go fish


go fish

I've been playing with Go quite a bit lately, and found there to be quite a bit of boilerplate to get started with a new project. So I thew together gofish. It's a virtualenvwrapper inspired wrapper for working on Go projects in the Fish shell.

If you've used virtualenvwrapper (or virtualfish) the commands will be familiar to you.

To create a new go workspace:

$ mkgoworkspace project-name

This will created a project structure that looks like this:


The default namespace will be the currect user's username, but that can be overridded by setting the GOFISH_NAMESPACE environment variable:

$ set -x GOFISH_NAMESPACE github.com/zackkitzmiller; and mkgoworkspace project-name

To switch the GOPATH:

$ goon project-name

To deactive a workspace completely:

$ gooff

The various commands all emit events, so you can listen for them in your fish config. The available events to listen to are:

  • gofish_workspace_will_be_created
  • gofish_workspace_created
  • gofish_workspace_will_activate
  • gofish_workspace_activated
  • gofish_workspace_will_deactivate
  • gofish_workspace_deactivated

The following example would send a growl notification on workspace activation

function announce --on-event gofish_workspace_activated
    command growlnotify -m "Workspace: " (basename $GO_CURRENT_WORKSPACE) " activated" -n 'gofish'

The following global environment variables will be available after a successful workspace activation:

  • $GOPATH - as expected

This is still just a work in progress. Let me know what you think. And as always, pull requests welcome.


  • multiple modules in same workspace
  • auto git?

git legit


Seems that Kenneth Reitz nailed it again. It's been around for > 2 years, but this is such a neat little tool. Wish I would have found it earlier.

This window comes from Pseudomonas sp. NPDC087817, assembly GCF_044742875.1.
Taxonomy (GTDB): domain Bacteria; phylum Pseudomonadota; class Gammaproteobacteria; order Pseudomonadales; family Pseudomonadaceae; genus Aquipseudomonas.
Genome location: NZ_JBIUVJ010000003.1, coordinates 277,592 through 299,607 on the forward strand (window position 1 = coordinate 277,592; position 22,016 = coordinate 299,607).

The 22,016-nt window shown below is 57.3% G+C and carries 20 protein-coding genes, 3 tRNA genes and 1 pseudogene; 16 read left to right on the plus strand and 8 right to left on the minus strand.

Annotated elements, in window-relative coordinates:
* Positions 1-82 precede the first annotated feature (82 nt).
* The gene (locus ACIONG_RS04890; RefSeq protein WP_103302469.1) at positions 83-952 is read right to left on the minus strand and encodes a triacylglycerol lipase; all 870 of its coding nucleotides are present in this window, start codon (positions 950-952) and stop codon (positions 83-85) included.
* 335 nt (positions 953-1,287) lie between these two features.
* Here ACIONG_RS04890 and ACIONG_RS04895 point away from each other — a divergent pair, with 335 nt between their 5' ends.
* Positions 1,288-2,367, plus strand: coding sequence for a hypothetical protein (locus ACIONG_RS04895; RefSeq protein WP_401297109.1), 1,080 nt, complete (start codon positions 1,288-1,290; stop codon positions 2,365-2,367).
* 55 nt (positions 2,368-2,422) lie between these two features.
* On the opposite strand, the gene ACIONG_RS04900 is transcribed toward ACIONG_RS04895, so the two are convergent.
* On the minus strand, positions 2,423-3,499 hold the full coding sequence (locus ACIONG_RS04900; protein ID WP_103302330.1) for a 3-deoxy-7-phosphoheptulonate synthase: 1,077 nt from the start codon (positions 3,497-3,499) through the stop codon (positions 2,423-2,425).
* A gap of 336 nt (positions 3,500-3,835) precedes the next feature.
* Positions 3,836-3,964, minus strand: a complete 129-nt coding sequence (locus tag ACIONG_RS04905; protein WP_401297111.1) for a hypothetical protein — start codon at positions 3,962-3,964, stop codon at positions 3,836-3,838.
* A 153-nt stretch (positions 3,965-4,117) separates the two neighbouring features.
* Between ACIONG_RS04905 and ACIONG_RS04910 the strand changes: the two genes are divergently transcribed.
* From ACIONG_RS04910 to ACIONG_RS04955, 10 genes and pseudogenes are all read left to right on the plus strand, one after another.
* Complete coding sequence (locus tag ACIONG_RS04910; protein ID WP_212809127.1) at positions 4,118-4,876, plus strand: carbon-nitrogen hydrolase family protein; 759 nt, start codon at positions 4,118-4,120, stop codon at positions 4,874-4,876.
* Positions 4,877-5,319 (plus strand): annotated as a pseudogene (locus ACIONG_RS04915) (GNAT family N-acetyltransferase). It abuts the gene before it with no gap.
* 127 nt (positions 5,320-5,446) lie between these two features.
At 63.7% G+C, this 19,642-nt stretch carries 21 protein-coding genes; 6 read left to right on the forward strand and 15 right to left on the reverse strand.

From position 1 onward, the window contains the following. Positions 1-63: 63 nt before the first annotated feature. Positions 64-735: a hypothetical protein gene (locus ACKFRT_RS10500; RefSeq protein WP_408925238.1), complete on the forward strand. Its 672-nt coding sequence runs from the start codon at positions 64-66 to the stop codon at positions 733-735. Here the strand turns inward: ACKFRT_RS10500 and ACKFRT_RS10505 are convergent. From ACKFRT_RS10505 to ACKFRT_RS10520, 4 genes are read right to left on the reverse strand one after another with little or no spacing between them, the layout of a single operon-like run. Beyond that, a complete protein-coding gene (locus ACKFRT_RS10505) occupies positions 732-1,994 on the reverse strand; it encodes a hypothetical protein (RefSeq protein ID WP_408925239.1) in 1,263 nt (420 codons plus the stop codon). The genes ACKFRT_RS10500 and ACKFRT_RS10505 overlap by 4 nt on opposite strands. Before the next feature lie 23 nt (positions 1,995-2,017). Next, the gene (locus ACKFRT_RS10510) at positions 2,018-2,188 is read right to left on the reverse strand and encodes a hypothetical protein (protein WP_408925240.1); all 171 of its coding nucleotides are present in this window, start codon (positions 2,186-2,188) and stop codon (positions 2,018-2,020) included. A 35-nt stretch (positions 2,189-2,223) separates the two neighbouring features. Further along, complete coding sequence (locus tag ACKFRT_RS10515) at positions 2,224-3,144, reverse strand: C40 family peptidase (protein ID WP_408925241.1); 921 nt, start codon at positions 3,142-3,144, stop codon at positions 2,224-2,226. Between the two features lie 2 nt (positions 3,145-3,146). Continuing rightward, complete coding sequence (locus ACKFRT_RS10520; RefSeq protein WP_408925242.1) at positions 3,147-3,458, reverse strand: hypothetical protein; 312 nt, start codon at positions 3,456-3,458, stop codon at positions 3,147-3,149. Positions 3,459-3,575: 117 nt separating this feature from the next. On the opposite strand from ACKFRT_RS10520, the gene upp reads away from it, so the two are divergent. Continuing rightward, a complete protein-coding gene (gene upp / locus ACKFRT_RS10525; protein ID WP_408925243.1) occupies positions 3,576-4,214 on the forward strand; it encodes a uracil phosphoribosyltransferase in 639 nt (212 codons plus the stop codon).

Last week I was hanging out at the OnDeck Hackathon in NYC. After not doing much for a while, I decided I'd give myself an hour to build something, and unlike all of my previous hackathon projects, I wanted to actually deploy this to the internets, so I did.

So, what I built was venuestagram. It's a silly little app that pulls in all popular venues from the SeatGeek API and use the lat/lng I got to query the instagram API. I built it with Flask, and this python instagram wrapper I found.


did you just tell me to go fuck myself


I'm putting this here because I can never find it when I google it.

did you just tell me to go fuck myself

Cute little WSGI error handling pattern


Here's a cute little pattern I threw together when writing sixpack. I'm assuming you're using Werkzeug, but you could do the same thing with Flask, or pure WSGI.

First step is to write a little decorator that you're going to decorate your route handlers with. It's pretty straight forward. Here I used the decorator package to simplify things, but you can just do it in pure python if you don't need the additional dependency.

import decorator
from redis import ConnectionError

def service_unavailable_on_connection_error(f, *args, **kwargs):
    return f(*args, **kwargs)
except ConnectionError:
    return json_error({"message": "redis is not available"}, None, 503)

It's simply going to try to run the method you decorated, and catch a Redis ConnectionError. You could do this for any datastore, or anything else that's prone to complete failure. In this example, json_error() is a simple helper method that returns a JSON response with the correct Content-Type, status, etc. headers.

Then, in your server you can have something like this:

def __init__(self, redis_conn):
    self.redis = redis_conn

    self.url_map = Map([
        Rule('/_status', endpoint='status'),

... more werkzeug boilerplate

def on_status(self, request):
    return json_success({'version': __version__}, request)

If self.redis.ping() throws ConnectionError the decorator will catch it, and return the failing JSON. So, like the title says, nothing groundbreaking, but cute and might save you a few lines.